The goal of the interviews is to determine the barriers women face that are hindering them of being more of an integral part of coffee distribution management. The hypothesis is that women will be reluctant at first.

Esp’s concern is that women have become too immersed in mediocrity, and Rwanda’s culture is responsible for making women content with a low-class lifestyle.

“We want to ask ‘What is your aspiration?’” Esp said. “Do you want to just stay in the realm of feeding your family?”

Following the interviews, the training stage of the project will begin. The team will work alongside Rwandan women to encourage them to speak out, and conjunctively understand the culture that has developed this one-sided business mindset.

It should be noted that Esp is not going to Rwanda to act as a savior to its people. By using ethnography and objective observations, Esp and his team will draw conclusions that will further Michigan State’s research in the agricultural field.

“The goal at the end is to empower women in corporate farming,” Esp said. “To make them feel they are able to compete at the same level as men, and they are able to move from base-farming to international production of their own premier coffee.”

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It’s Tradition: MSU students share their favorites

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It’s Tradition: MSU students share their favorites

Traditions at Michigan State University come in all shapes and sizes. The campus is decorated with statues of respected figures from the school’s history and monuments donated by alumni. But not all traditions can be seen with the eye. The invisible experiences, like the “Midnight Scream” and the “Go Green, Go White” chant can be just as important.

As the current academic year comes to a close, many students are reminded of the things that they’ve achieved, including memories made.

For freshman Madison O’Connor, the end of the year marks the completion of her first year at MSU. Meanwhile, we are brought even closer to the return of football season. As most Spartan football fans are well aware, these games are notorious for the chanting of one special song.

O’Connor said that the fight song, “Victory for MSU,” is the school tradition that she enjoys most.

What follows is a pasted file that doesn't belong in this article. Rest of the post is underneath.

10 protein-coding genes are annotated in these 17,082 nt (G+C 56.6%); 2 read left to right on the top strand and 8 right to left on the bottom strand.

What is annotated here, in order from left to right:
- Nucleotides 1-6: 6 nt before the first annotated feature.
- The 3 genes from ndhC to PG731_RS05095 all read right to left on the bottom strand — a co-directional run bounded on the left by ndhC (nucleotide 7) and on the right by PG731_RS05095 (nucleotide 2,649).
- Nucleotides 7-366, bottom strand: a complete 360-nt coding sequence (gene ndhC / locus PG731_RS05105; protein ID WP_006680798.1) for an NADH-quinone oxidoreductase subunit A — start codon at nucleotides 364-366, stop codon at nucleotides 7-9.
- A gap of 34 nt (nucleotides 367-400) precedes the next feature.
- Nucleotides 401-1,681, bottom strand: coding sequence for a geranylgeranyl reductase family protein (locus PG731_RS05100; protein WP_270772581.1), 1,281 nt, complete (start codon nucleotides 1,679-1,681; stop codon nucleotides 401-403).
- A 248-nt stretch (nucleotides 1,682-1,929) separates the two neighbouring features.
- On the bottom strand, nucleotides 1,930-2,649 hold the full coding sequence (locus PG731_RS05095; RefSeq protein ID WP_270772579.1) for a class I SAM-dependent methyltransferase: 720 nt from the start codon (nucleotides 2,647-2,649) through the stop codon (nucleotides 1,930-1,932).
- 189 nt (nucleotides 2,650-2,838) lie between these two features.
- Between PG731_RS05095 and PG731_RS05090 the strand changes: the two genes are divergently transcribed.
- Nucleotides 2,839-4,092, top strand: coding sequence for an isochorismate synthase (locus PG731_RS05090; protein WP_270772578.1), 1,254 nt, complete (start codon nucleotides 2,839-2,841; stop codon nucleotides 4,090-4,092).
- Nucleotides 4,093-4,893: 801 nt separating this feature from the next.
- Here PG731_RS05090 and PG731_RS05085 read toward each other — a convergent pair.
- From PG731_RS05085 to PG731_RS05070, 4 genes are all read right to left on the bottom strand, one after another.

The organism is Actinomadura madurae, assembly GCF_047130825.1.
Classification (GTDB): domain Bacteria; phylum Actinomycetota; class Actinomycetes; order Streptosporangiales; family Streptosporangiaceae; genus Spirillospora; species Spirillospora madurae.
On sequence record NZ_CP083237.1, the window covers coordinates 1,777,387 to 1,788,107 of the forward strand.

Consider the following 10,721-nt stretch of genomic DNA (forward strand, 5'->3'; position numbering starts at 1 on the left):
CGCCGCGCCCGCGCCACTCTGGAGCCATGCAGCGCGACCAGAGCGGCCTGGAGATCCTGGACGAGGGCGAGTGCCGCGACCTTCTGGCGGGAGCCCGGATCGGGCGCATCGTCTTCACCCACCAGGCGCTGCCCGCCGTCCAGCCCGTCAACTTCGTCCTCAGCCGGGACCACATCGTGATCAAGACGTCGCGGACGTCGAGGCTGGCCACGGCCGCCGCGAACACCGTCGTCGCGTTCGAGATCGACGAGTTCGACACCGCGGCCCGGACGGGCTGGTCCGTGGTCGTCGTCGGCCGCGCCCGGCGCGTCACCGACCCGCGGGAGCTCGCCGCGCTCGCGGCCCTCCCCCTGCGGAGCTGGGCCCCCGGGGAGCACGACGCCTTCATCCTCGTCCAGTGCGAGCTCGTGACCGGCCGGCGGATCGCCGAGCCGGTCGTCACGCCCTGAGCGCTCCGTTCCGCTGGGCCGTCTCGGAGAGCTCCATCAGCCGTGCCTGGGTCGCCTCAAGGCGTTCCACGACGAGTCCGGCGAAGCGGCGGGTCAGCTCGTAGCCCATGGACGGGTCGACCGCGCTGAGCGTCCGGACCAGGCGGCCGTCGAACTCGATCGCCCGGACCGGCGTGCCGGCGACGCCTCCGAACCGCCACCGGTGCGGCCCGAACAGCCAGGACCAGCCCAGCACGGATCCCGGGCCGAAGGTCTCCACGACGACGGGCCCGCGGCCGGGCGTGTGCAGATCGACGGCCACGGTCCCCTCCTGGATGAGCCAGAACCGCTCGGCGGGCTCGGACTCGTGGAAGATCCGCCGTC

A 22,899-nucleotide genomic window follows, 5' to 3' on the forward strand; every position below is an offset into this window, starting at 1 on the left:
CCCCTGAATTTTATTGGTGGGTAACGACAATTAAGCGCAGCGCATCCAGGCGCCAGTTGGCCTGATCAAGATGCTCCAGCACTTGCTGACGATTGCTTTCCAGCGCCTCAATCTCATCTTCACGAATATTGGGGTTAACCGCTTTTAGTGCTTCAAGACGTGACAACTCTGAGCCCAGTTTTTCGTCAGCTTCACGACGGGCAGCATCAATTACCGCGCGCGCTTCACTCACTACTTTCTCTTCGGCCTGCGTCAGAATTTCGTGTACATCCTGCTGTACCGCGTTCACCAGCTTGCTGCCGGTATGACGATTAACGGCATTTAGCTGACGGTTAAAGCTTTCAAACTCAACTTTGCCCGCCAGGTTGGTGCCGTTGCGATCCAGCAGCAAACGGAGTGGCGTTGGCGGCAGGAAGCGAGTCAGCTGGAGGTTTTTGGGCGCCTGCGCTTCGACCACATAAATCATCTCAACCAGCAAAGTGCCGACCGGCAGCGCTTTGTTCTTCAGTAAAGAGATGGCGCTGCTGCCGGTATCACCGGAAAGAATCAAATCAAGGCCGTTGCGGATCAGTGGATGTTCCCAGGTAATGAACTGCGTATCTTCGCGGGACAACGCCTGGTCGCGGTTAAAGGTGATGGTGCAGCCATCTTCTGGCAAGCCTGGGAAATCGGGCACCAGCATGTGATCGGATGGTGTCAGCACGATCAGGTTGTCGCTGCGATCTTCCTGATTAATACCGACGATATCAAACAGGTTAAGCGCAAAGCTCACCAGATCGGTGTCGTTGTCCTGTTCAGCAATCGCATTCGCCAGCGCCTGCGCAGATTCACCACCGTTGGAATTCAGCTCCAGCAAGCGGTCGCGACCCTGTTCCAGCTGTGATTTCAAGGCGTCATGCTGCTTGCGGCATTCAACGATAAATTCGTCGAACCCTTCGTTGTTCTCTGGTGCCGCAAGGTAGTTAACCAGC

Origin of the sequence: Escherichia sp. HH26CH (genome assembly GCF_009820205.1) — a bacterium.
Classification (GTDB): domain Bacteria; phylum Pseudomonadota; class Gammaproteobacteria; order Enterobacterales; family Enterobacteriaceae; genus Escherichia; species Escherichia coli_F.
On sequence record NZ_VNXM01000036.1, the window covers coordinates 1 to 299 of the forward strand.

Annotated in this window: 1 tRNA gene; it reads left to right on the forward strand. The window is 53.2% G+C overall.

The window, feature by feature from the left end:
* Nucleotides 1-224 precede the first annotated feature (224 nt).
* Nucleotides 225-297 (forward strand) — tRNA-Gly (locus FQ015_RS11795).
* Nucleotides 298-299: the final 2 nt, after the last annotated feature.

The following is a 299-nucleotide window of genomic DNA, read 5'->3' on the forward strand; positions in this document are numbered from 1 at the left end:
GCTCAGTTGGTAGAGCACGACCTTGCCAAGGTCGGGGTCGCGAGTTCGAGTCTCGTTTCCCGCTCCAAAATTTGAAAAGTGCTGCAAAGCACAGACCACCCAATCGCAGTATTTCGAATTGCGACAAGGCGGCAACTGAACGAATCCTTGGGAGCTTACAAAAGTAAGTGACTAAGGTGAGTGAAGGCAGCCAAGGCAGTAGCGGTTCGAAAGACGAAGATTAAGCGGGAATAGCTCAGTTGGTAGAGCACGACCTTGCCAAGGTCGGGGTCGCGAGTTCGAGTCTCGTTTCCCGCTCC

“I like it because I feel like it brings all the students together … We’re all there cheering together for the same people,” O’Connor said.

In the fall of 2015, the changing of the well-known melody’s name was big news for the MSU community. To celebrate 100 years since it was written, the song was renamed “Victory for MSU.”

Still on O’Connor’s to-do list is a selfie with the school mascot “Sparty.”

“I feel like that’s something everyone should do at least once,” she said.

Freshman Fallon Reagan, who ranks her school spirit as a 9 or a 10 on a 10-point scale, said she, too, holds football season close to her heart. She said that she enjoys “the student section, the comradery and you feel like you’re a part of something bigger and just all the cheers. It makes you feel like, there’s 50,000 of us, but it makes you feel more like you’re a part of something.”

As a member of the French club and other student organizations, Reagan said she hopes to have the opportunity to paint The Rock during her time at MSU.

Sophomore Serenity Tyll would also like to test her artistic skill on the famous structure.

“All the time, I hear students come back from it and they stay out all night and make a huge deal about it,” Tyll said. “They come back and they’re like so closer just because of the weird things that happened with sleep-deprived college students at night.”

Tyll, like many others at MSU, realizes that The Rock is more than just a rock, “I think it symbolizes that (students are) a part of something because a lot of times they do it as a group or a club. It feels like that call-to-action that they’re doing something, like either spreading the word about their club or a significant cause that they’re passionate about.”

These are only a few of the things shared between Spartans at Michigan State University, but an evident theme amongst them is the idea of being included in something that means so much to so many people. There’s a sense of pride in saying, “Yeah, I did that,” or “I was there when that happened.”

Whether it’s something that has been around for years or a moment that is once in a lifetime, Spartan traditions are remembered by many.

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Fall of the Spartans: How Middle Tennessee upset Michigan State

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Fall of the Spartans: How Middle Tennessee upset Michigan State

For Michigan State fans around the country, March 18, 2016 is a day that won’t soon be forgotten.

The Spartans entered their first day of NCAA’s March Madness as a two-seed that people across the nation felt was snubbed of a one-seed. According to ESPN, the Spartans were favored in 91 percent of brackets to advance to the next round and 22 percent to win the tournament, but neither of these predictions would happen.

Michigan State was upset 90-81 by 15-seed Middle Tennessee, handing the Spartans arguably their worst loss in school history and head coach Tom Izzo’s first one-and-done tourney trip in his first 18 trips per Detriot Free Press. How did a small Conference-USA team take down one of college basketball’s perennial juggernauts?

Michigan State’s struggles began almost right out of the gate. Middle Tennessee’s offense caught fire early and never slowed down, only missing a handful of shots within the first 10 minutes. To make matters worse, Michigan State’s offense was sluggish from the get-go and didn’t wake up until the end of the first half. By then Middle Tennessee had the lead and momentum.